dream-like effect.
Twenty members of Orchesis,
five of pre-Orchesis and three
boys from men's Orchesis will
danoe in the program sponsored
Elections were recently held for
the Junior Interfraternity Council
The new officers are as follows:
president, Wayne Meier, Sigma Phi
Epsilon; vice-president, Tom Gil
liland, Phi Gamma Delta; secre
tary, Jim Whitaker, Sigma Chi,
and treasurer Dick Falconer, Sig
ma Alpha Epsilon.
It will function directly under the
supervision of the l.F.C. and in
some cases will work with them.
The Jr. l.F.C. 's rushing commit
tee is specificly set up to propose
rush rules which may solve the
present rushing situation.
YWCA Groups
Reverend W. A. Cross of the
University Episcopal Chapel will
speak to the Chaplain's Workshop
Wednesday at 5 p.m.
To Fcuc
ation Thursday night. Eisenhow
er supporters demonstrate their
strength at the bottom left and
at bottom right enthusiasts post
pictures of their candidate on
the Coliseum walls., scene of
the convention. Dwight Eisen
hower was selected as the con
vention's nominee,, after a deter
mined Democratic minority bolt
by the Women's Athletic Associa
tion and the Physical Education
Department for Women.
They include: Maizie Cox, Shar
on Huntington, Carol Newell, Char
lene Travis, Gail Drahota, Jacy
Mathiesen, Ann Kokeman, Diane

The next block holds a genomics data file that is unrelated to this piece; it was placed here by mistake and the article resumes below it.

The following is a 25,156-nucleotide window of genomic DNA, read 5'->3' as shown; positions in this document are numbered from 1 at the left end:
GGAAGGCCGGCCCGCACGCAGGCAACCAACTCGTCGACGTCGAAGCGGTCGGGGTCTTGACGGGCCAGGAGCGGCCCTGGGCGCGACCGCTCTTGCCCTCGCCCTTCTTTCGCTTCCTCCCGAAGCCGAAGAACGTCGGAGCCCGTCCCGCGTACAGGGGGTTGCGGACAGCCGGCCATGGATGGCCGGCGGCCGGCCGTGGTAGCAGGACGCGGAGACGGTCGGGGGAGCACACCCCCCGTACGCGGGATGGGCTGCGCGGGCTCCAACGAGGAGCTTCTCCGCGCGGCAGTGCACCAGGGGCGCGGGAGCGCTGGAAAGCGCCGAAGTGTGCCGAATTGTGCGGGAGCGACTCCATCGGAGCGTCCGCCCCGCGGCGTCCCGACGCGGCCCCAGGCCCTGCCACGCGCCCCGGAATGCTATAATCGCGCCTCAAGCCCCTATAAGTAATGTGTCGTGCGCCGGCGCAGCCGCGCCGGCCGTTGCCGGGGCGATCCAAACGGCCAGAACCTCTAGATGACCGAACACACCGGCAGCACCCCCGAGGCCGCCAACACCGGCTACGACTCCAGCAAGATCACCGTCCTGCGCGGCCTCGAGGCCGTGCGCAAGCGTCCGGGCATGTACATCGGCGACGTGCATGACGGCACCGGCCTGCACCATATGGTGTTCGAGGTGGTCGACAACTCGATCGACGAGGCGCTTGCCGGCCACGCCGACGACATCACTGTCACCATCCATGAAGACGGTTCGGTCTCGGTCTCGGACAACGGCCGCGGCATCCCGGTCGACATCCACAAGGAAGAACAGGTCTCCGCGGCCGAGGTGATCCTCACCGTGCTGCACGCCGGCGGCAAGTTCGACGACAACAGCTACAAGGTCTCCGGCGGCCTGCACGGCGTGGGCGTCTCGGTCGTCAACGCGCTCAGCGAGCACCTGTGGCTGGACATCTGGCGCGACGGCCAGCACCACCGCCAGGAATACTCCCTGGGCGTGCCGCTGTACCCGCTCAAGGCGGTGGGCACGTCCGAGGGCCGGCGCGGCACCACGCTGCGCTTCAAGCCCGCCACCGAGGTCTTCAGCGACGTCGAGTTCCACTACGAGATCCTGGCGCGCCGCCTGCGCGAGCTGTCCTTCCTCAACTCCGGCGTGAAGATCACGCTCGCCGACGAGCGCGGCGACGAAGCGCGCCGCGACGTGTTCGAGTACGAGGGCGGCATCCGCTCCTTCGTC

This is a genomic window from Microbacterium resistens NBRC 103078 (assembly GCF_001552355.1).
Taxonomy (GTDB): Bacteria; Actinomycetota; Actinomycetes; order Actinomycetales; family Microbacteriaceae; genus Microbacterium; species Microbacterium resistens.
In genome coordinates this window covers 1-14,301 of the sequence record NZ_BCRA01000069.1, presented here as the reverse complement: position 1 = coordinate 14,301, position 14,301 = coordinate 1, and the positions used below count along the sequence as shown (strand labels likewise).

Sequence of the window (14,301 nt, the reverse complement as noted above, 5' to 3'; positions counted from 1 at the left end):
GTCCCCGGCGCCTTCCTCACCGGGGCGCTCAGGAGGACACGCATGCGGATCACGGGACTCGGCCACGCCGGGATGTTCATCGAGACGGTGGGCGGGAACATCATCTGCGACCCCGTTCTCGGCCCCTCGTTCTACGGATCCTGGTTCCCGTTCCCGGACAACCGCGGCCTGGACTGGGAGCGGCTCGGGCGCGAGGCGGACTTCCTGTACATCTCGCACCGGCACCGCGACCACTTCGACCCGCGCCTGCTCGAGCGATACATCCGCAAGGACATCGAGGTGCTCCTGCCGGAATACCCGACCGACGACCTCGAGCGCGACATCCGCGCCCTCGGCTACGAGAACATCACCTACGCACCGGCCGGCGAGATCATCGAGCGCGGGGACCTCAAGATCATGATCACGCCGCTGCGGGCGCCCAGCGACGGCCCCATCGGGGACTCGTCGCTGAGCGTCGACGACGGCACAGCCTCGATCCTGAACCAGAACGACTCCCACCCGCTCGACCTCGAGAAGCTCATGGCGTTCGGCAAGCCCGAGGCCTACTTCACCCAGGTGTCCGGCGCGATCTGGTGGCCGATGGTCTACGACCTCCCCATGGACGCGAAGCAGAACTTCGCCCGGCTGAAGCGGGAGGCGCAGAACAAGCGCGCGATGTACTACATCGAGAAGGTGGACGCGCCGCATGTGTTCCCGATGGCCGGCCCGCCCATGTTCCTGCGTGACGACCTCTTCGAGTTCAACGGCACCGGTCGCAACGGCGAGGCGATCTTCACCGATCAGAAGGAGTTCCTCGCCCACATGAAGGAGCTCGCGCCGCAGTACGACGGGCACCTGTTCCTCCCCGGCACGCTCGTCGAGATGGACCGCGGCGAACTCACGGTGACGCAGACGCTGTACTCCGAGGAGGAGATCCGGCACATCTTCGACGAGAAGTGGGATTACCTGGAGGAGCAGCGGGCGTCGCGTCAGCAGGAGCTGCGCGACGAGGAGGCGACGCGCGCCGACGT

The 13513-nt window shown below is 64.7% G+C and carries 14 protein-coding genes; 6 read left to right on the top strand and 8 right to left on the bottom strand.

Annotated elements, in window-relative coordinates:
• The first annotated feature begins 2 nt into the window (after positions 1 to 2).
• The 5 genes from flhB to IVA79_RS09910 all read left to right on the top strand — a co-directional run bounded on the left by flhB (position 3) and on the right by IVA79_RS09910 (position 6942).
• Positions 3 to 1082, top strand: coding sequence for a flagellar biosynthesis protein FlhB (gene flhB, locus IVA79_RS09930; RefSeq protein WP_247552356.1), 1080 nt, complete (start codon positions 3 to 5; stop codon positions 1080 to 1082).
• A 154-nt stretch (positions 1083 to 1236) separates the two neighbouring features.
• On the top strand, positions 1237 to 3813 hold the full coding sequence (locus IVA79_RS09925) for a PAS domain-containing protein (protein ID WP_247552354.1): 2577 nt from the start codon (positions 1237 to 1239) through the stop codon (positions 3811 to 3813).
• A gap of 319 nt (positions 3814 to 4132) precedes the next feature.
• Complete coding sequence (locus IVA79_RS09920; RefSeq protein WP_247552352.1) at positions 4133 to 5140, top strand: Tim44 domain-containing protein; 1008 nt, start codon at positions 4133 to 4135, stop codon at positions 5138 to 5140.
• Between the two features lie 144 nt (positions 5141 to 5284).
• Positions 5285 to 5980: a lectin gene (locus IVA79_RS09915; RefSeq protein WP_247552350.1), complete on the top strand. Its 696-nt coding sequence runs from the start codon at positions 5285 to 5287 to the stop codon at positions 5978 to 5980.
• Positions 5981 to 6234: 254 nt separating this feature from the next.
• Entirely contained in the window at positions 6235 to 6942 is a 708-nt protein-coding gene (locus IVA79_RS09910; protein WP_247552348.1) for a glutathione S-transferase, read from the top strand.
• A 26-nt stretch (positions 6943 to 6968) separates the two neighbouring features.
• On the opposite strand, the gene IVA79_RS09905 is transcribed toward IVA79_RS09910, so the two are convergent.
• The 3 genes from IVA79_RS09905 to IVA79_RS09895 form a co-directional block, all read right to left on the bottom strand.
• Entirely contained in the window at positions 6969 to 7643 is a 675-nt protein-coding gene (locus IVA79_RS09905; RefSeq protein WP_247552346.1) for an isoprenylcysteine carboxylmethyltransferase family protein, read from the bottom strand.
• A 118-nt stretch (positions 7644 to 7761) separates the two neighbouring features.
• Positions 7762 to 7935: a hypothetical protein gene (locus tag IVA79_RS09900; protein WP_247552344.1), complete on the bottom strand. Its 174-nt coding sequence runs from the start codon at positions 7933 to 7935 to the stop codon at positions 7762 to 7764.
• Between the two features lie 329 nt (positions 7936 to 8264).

Peterson, Kay Perrin, Kay Dep
pen, Kay Watson, Barby Sharpe,
Janice Shrader, Sharon Brown,
Jeannette Vollmer.
Where Your Money Goes:
Contributions To WUS Help
University Students Abroad
(Editor's note: This is the first
of a series of three articles of
where student funds donated to
AUF were channeled as a result
of last fall's drive.)
The basic needs of university stu
dents throughout Asia, Africa, the
Middle East and parts of Europe
are provided by the program of
World University Service, one of
five charities to which AUF is this
year contributing.
WUS is organized for the pur
pose of soliciting in American col
leges for funds to aid universities
abroad. This international organi
zation gives aid to university
groups in war-devastated nations
without discrimination as to race,
politics or religion.
The organization is entirely stu
dent supported and depends on
600 American and foreign univer
sities and colleges for aid.
This year, 25 per cent of the
funds collected in the AUF drive
were contributed to WUS.
Of last year's AUF 'solicitations,
20 per cent of was donated to
WUS; but due to the importance of
the service and the interest of
students in the project, the amount
to be donated was increased.
"Through contributing to WUS,
the University becomes part of
the agency that is seeking to bring
together all members of the world
university community, AUF presi
dent, Jeanne Elliott, said.
AUF nations to WUS will be
processed through their nation
and International headquarters and
then will be given to the students
directly in terms of food, cloth
ing, shelter, medical care and as
sistance, educational supplies and